ScholarlyHub – A New Non-Profit Network For Scholars From Scholars
ScholarlyHub is the brainchild of Guy Geltner, a professor of medieval history at the University of Amsterdam. Along with other collaborators, he developed ScholarlyHub as a non-profit scholarly network and publishing platform. The aim of the website is to allow academics to publish, share, and access work without any financial constraints. This site also offers the potential to find and work with colleagues in similar fields and develop research/teaching projects. Furthermore, researchers can store datasets securely on the site and become a mentor to foster a proactive scholarly community.
How is ScholarlyHub Different?
Since an alternative to Academia.edu or ResearchGate was unavailable, ScholarlyHub marks a new focus entirely on scholarship alone. In addition, the timing of the non-profit site is also impeccable, since for-profit sites are having recent conflicts regarding copyrighted materials. After two years of hard work, the site launched recently, with a fund-raising campaign due in the next 10 days. According to site functions, members will pay a small fee ($25) to create a personal, project-related profile, with scholarly content. Members can also join existing networks or create new ones, and engage in a list of activities. Visitors can freely access content, search and download on the site, subject to a fair-use policy (per visit).
Presently, venture-capital backed platforms such as Academia.edu and ResearchGate are quite popular. However, they undermine a researcher’s interest as their scholarly recognition is merely a product. Such profit-seeking entities can influence citation metrics that determine academic career success. Despite free alternatives, the reward of ScholarlyHub priced at $25 per year, is the ability to own your own data.
Risks Involved in Venture-Capital Backed Platforms
Most academics are unaware of the potential pitfalls of for-profit platforms currently hosting their work. Foremost, Academia.edu does not have an educational affiliation despite the top-level domain. The site received heavy criticism after requesting a fee in exchange for site-based recommendations of academic publications. However, ScholarlyHub intends to waiver the fees substantially to ensure access to a global network of academics. Although the fund raising target of €500,000 will be tough to reach, Geltner hopes scholars will share the projected vision.
The premium feature, introduced in Academia.edu is yet another effort to charge academics for their work and “status”. Another motivation behind ScholarlyHub is to change the status quo of academics. It aims to prevent assigning status/percentile to rank scholars. This would lead to better form of academic stratification.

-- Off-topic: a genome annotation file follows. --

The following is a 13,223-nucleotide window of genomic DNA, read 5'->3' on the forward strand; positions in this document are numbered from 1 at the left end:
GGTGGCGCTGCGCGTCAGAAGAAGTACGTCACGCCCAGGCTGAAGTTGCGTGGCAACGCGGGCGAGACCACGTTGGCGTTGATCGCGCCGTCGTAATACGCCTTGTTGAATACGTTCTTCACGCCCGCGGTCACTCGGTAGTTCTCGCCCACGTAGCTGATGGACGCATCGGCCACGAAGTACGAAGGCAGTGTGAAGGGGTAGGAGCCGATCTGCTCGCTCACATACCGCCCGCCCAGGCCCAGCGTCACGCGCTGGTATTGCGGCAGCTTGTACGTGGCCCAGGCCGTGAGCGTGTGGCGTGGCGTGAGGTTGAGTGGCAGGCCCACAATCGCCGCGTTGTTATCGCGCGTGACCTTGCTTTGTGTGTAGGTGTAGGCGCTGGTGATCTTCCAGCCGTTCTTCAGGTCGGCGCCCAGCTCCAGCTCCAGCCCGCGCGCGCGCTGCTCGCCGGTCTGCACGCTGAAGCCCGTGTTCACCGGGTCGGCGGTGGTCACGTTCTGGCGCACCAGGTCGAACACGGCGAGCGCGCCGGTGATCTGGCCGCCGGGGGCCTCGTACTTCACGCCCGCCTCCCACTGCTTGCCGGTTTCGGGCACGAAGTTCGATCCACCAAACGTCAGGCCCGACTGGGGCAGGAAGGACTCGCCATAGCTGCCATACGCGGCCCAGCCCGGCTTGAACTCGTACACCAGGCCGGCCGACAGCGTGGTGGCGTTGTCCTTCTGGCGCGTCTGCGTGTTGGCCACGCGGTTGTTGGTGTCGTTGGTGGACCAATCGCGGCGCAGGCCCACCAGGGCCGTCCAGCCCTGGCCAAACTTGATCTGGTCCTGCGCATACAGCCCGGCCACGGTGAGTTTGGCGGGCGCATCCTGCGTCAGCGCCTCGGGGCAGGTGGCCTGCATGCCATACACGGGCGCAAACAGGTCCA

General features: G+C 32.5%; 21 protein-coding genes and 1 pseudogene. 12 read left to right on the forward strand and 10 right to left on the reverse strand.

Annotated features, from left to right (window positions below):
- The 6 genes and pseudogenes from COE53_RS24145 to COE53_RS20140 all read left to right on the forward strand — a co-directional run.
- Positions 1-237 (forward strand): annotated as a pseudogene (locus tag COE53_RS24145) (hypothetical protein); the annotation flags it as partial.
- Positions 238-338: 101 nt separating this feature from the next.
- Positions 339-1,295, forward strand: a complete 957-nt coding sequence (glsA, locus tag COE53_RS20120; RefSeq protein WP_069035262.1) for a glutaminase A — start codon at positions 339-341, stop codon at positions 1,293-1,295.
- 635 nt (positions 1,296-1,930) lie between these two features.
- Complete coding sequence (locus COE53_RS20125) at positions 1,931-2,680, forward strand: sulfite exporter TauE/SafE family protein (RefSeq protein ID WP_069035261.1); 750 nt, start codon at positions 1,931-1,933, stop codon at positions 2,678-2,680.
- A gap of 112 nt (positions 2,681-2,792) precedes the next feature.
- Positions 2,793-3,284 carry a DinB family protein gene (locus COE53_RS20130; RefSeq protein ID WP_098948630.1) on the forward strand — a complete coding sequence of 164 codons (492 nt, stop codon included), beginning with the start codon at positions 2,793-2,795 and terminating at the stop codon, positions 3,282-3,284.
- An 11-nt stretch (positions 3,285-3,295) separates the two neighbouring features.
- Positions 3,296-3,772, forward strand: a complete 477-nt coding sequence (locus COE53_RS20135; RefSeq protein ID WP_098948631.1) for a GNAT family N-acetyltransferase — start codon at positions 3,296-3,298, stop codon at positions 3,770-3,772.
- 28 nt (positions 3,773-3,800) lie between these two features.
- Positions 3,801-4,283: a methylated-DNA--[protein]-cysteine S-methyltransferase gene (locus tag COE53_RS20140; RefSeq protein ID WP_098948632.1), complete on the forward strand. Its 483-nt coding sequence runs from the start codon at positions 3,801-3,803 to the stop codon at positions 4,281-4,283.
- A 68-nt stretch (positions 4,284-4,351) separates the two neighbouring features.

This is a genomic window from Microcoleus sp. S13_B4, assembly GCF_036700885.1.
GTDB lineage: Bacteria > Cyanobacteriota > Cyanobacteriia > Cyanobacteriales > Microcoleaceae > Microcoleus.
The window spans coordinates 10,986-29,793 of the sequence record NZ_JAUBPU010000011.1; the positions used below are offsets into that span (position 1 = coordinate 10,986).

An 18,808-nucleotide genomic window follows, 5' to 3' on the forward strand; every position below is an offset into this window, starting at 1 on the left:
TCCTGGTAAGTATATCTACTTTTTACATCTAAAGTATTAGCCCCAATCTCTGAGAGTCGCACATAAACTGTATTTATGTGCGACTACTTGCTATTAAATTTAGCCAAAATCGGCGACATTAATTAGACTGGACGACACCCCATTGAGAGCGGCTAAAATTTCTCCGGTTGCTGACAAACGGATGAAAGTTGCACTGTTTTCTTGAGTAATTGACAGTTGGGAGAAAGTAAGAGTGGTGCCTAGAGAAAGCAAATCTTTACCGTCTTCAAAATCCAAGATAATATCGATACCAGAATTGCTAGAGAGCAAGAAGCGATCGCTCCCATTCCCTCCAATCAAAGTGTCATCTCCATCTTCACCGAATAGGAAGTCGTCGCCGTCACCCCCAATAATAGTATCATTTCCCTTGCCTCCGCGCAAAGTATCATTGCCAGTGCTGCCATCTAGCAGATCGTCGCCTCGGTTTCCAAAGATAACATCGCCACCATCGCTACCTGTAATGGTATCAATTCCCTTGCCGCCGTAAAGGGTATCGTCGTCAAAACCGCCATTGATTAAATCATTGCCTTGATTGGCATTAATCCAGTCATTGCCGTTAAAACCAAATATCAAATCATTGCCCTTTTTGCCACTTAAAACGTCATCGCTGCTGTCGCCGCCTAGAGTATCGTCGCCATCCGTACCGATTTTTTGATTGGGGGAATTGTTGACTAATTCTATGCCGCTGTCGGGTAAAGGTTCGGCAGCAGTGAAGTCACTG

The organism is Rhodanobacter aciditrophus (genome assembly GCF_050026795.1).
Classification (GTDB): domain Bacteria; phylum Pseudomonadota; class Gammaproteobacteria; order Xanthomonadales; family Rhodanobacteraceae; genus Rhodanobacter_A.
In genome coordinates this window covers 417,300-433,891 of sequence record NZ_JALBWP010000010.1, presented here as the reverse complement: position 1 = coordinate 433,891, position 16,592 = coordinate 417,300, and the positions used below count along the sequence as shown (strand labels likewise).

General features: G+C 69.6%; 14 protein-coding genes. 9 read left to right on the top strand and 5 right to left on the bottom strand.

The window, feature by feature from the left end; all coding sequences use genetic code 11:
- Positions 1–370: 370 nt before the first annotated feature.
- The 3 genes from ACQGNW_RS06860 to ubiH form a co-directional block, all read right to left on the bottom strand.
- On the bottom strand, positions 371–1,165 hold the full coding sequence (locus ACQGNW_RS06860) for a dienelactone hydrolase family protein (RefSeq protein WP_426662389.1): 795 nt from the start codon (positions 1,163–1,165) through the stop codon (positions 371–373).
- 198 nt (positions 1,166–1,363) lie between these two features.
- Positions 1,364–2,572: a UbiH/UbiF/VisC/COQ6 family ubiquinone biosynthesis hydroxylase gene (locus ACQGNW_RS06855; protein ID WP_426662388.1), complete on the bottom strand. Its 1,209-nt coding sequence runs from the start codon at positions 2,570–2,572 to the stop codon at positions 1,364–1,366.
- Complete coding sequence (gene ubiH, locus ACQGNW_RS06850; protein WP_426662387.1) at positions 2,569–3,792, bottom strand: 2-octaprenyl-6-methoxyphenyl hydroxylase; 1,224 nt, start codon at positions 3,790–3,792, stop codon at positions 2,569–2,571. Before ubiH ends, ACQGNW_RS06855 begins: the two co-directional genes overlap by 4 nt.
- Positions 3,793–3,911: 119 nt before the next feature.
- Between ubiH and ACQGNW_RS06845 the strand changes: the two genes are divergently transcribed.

Raising Awareness among Scholars
In order to accomplish this shared vision of scholarly freedom, it is imperative that academics become aware of the existing platform’s undertones. While Academia.edu is not making a profit at present, venture capital backing means it will need to do so at some point. Otherwise, as a business model, it will be sold in parts or shut down.
Facebook and Google are clear examples of how free sites get transformed into for-profit sites. This would be the fate of for-profit academic publishing sites as well. The user then becomes a by-product to whom they sell ads while gathering information/analytics on the platform for the academic publishing market. There is, however, surprisingly minimal awakening among academics to this parasitic relationship. Hence, they do not question the use of for-profit platforms as well.
ScholarlyHub aims to alert scholars to this existing business model, built on the free labor of academic input, including data and publications. Some academics have even considered regulating some sites to prevent commercial exploitation, although such efforts may only fuel the existing model. These sites are not open access publishers either, compared to University repositories; they just use the term to promote their portal. It is now time for academics to pay more attention and stop refusing to think about where they host their publications.
As responsible academics, the goal of ScholarlyHub is to build a more ethical publishing system with shared governance. The effort to use scholarly labor in support of not-for-profit platforms is a practical alternative to the existing business model. ScholarlyHub encompasses this vision in collaboration with a diverse network of scholars. The success of such an effort will become plausible relative to the collective awareness and involvement of the academic community.
How do you think this initiative of ScholarlyHub will benefit the scientific world? Will it gain as much popularity as ResearchGate and Academia.edu?
Please share your thoughts in the comments section below.